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“Death Eggs” by Frederick Blakeslee

Link - Posted by David on March 6, 2017 @ 6:00 am in

Frederick Blakeslee painted all the covers for the entire run of Dare-Devil Aces. And each of those covers had a story behind it. This time Mr. Blakeslee brings us a story of what seemed to be an unnecessary bombing mission, that turned into a great success! From the June 1932 issue of Dare-Devil Aces, we present “Death Eggs!”

th_DDA_3206IN JULY, 1918, a British bombing outfit was given what was believed to be an unimportant mission. It had been reported by spies that there was an unusual movement in and out of a certain German town which was located opposite a sector that had been quiet for a week. As there were no railway yards or anything of military importance in the village—which was partly in ruins and apparently deserted—the bombing orders were indefinite. One Handley-Page was assigned to the mission and the pilot was ordered simply to bomb anything that looked suspicious. It was probably this nonchalant attitude that made the raid such a success.

As a matter of fact, the trains were bringing fresh troops. An entire German regiment—with supplies, machine guns and artillery outfit—had already been moved in under cover of night and plans were being rapidly completed for a major push, intended to take the Allies by surprise.

Things might have gone as scheduled if the German general had not felt the need of exhorting his troops before sending them into battle. He ordered them one morning to parade in the market square, and after the maneuvers proceeded to address them. The troops were standing at attention, listening to their commander, when with a roar a huge Handley-Page bomber streaked low overhead.

The pilot of the Handley-Page had come to a low altitude to better observe the supposedly deserted village and as he flew over the market place was startled to see it packed with Germans.

Too late the Germans recognized the British insignia. The bombs landed right in among the massed ranks. The results can better be imagined than described.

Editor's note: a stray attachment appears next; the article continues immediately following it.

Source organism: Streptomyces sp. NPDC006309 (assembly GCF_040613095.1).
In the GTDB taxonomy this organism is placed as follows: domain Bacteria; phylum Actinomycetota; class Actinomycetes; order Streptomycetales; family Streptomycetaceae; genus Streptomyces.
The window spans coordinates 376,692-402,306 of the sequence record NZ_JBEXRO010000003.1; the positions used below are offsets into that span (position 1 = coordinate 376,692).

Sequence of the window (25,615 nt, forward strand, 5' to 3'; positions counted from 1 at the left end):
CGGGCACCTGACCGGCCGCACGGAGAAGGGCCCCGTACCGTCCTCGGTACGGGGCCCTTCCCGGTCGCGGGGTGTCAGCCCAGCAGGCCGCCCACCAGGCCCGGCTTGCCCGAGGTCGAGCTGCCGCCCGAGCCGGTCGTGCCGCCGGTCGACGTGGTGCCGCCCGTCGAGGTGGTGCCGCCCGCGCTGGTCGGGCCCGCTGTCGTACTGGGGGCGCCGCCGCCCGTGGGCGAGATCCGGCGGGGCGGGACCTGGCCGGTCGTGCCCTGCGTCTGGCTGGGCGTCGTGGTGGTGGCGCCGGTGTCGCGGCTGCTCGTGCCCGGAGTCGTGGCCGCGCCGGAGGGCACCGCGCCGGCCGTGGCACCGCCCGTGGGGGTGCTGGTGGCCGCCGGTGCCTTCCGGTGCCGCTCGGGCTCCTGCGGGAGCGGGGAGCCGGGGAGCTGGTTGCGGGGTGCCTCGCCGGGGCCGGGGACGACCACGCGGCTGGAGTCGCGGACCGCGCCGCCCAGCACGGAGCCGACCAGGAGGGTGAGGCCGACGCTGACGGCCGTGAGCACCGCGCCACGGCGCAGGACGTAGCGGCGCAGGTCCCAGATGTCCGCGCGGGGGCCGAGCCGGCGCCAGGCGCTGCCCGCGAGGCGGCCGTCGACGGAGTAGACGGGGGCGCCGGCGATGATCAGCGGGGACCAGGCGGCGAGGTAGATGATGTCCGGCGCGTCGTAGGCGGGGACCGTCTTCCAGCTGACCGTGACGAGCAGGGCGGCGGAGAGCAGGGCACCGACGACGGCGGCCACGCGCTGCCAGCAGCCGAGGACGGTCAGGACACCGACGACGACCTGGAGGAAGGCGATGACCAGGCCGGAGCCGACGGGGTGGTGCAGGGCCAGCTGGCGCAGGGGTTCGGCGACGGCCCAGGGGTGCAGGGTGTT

The bomber had been escorted by a squadron of Neiuports, which now came down and joined in, finishing the business with machine guns at close range. It was slaughter—but it was also War!

That same day, alive to the importance of the town, a large scale bombing raid was planned and executed, completing the ruin of what was to have been an important Boche victory.

The Story Behind The Cover
“Death Eggs: The Story Behind The Cover” by Frederick Blakeslee
(June 1932, Dare-Devil Aces)

“Lives of the Aces in Pictures – Part 2: Bert Hall” by Eugene Frandzen

Link - Posted by David on November 25, 2015 @ 6:00 am in

Starting in the May 1932 issue of Flying Aces and running almost 4 years, Eugene Frandzen’s “Lives of the Aces in Pictures” was a staple of the magazine. Each month Frandzen would feature a different Ace that rose to fame during the Great War. This time around we have the second installment featuring America’s Flying Soldier of Fortune—Bert Hall!

Weston Birch “Bert” Hall was one of the seven original members of the Lafayette Escadrille. And was probably America’s most colorful Soldier of Fortune. Born in 1885, he began his storied carrer in the early 1900’s in the Balkan war. Later, he is reported to have dropped rocks on the sultan of Turkey’s enemies while flying for the Turks. He was a four-flusher, a liar, a deserter and a damn good poker player who was good at reading his opponents.

Hall wrote two books about his exploits in the Lafayette Escadrille, En L’air (1918) and One Man’s War (1929). The former was the basis of the 1918 film A Romance of the Air, in which he starred as himself.